Signal Private Messenger, the encrypted messaging app, just got a notable feature upgrade that tops WhatsApp, at least in terms of numbers.
Thanks to a new service that was developed in-house, Signal now supports up to 40 participants on an end-to-end-encrypted group video call, while WhatsApp is stuck at a maximum of eight.
"There is no off-the-shelf software that would allow us to support calls of that size while ensuring that all communication is end-to-end encrypted, so we built our own open source Signal Calling Service to do the job," wrote Signal's Peter Thatcher in a company blog post yesterday (Dec. 15).
The rest of Thatcher's post gets into the technical details, which we'll leave out here. (As Signal is an open-source project, the code for the Signal Calling Service is available on GitHub for anyone's use.)
But as Android Police's Manuel Vonau points out, Signal could support only five participants when the service added group video calls a year ago, so this is a huge ramp-up.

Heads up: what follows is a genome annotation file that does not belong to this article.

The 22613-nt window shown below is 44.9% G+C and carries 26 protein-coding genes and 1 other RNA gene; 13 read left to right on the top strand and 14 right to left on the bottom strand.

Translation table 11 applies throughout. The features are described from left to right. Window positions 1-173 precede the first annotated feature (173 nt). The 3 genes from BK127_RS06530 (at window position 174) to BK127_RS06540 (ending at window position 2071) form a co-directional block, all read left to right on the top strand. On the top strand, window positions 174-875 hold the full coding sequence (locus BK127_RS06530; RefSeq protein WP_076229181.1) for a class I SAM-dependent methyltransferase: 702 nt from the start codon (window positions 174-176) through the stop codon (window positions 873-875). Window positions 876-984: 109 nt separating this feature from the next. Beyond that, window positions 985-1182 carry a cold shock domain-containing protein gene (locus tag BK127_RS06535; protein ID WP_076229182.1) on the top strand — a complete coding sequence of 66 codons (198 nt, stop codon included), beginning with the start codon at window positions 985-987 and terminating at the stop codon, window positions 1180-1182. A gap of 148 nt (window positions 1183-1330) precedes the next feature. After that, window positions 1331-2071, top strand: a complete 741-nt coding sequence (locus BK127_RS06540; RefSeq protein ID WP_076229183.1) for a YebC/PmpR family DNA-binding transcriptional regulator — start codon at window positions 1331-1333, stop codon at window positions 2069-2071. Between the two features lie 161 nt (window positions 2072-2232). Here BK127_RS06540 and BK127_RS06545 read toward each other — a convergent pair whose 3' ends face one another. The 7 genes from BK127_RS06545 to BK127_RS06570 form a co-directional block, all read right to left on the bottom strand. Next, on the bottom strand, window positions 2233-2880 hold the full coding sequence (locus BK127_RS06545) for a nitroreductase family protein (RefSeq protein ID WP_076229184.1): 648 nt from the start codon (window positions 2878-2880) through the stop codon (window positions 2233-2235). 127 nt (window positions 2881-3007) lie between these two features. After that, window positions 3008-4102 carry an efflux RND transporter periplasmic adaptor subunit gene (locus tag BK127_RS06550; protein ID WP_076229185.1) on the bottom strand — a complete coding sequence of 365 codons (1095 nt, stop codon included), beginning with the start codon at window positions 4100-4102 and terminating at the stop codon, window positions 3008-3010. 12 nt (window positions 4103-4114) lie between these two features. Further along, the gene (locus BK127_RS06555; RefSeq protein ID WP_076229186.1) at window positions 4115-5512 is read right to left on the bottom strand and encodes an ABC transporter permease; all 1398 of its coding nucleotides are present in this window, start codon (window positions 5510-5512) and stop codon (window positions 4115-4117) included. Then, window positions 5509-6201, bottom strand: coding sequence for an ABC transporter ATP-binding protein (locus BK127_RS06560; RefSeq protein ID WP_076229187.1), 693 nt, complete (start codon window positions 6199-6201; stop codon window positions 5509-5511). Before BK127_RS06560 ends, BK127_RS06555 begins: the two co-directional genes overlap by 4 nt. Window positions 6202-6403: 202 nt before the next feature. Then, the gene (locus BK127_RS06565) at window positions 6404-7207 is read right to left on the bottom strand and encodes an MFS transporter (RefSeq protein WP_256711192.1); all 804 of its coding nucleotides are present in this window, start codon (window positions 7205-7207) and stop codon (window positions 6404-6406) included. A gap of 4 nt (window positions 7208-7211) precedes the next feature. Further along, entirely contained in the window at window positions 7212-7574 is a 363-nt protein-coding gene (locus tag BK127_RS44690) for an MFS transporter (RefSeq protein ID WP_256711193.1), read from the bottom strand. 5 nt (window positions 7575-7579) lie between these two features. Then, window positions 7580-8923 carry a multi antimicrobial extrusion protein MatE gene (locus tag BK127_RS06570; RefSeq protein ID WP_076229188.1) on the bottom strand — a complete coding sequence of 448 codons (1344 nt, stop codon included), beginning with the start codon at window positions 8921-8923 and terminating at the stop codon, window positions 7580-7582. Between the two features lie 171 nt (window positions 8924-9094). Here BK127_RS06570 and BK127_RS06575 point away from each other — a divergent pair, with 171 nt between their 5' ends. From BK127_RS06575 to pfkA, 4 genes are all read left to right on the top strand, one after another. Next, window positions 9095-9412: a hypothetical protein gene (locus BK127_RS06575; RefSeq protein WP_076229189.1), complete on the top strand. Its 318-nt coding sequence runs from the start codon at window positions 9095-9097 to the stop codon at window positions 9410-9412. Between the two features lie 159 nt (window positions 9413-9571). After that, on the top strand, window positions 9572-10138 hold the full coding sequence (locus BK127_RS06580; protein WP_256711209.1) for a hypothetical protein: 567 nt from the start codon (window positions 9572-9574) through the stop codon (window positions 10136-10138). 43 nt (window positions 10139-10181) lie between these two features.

It certainly leaves WhatsApp in the dust, as that Facebook-owned — sorry — Meta-owned service can handle only eight end-to-end-encrypted video-call participants at once. Both are way ahead of Telegram, which is slowly rolling out group video calls that have a current limit of 30 participants but are not end-to-end encrypted.
That means that while the video-call transmissions are encrypted between each participant and Telegram's servers, Telegram can still see what's going on.
WhatsApp and Signal, on the other hand, can't — because the call content is visible only to persons on either end of the transmissions.
If you don't mind the possibility that the hosting service might be able to see what you say online — and provide recordings to the authorities, if warranted — then Telegram is a fine option, given that it has so many other features to offer. But if you'd rather not anyone else know your business, then Signal or WhatsApp it will have to be.
Check out our list of the best encrypted messaging apps for more information.